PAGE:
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Latin America: How BTG came through the ultimate stress test

When Brazilian federal police knocked on the door of André Esteves’ Rio de Janeiro home on the morning of November 25, 2015, they were not only arresting one of the country’s most prominent bankers, they were also delivering a hammer blow to his bank, BTG Pactual. There followed a stress test that would threaten the collapse of the bank. Here’s the story of how the partners forged a business model for BTG in the glare of public scrutiny.

BTG illustration-600
Illustration: Pete Ellis

Roberto Sallouti was running on his treadmill at his home in São Paulo in the early morning of Wednesday November 25, 2015, when his mobile phone buzzed, out of his reach. The then senior vice-president and board member of BTG Pactual maintained his pace. It was only when the phone continued to buzz angrily over the next minute or so that he looked at it. There were many missed calls, including quite a few from the bank’s front desk. He returned the call.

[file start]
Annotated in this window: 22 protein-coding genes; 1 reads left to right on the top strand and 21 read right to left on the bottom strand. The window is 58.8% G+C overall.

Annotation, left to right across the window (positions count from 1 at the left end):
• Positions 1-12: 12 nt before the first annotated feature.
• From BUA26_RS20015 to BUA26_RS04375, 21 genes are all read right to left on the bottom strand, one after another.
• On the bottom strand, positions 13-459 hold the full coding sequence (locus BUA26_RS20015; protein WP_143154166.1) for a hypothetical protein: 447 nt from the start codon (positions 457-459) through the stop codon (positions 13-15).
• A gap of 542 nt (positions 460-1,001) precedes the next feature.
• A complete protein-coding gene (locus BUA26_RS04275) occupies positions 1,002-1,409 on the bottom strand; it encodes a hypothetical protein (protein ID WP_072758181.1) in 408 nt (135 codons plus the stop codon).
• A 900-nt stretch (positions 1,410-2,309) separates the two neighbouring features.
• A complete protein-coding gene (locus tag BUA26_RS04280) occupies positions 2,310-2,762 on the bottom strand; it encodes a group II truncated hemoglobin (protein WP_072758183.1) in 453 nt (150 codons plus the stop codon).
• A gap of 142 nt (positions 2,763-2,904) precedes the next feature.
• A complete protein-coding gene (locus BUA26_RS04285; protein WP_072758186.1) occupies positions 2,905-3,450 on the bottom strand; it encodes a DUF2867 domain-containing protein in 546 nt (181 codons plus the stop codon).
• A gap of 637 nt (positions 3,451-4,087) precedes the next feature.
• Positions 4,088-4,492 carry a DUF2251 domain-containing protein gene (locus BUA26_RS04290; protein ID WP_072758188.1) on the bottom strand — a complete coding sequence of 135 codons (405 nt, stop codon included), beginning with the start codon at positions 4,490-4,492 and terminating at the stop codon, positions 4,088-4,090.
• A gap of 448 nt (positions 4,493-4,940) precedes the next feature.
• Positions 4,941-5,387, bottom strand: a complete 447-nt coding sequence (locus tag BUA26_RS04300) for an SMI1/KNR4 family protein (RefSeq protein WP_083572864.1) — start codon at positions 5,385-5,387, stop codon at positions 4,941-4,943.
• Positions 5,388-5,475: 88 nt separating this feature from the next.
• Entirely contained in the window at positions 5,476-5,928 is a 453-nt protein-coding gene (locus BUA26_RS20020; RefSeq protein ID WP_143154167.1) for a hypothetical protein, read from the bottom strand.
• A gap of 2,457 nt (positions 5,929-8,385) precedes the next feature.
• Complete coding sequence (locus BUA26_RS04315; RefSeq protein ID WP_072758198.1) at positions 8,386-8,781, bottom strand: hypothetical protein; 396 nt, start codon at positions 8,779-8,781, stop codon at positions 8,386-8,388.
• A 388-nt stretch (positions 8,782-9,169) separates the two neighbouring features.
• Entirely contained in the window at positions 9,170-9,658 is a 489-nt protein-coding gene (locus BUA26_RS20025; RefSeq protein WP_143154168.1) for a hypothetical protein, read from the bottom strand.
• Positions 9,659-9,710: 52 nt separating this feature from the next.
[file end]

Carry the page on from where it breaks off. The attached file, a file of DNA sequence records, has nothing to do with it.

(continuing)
“The federal police are here, lots of agents,” he was told.

Sallouti assumed the unannounced visit was in regards to a client matter – as the leading bank for Brazil’s richest families, legal issues tended to crop up from time to time. He switched off the treadmill, hoping to be able to resolve the matter and clear the bank’s reception of police agents before the office began to get busy for the day. But before Sallouti had been able to leave for the bank’s headquarters in São Paulo’s Faria Lima district, he got a call from one of the bank’s lawyers. 

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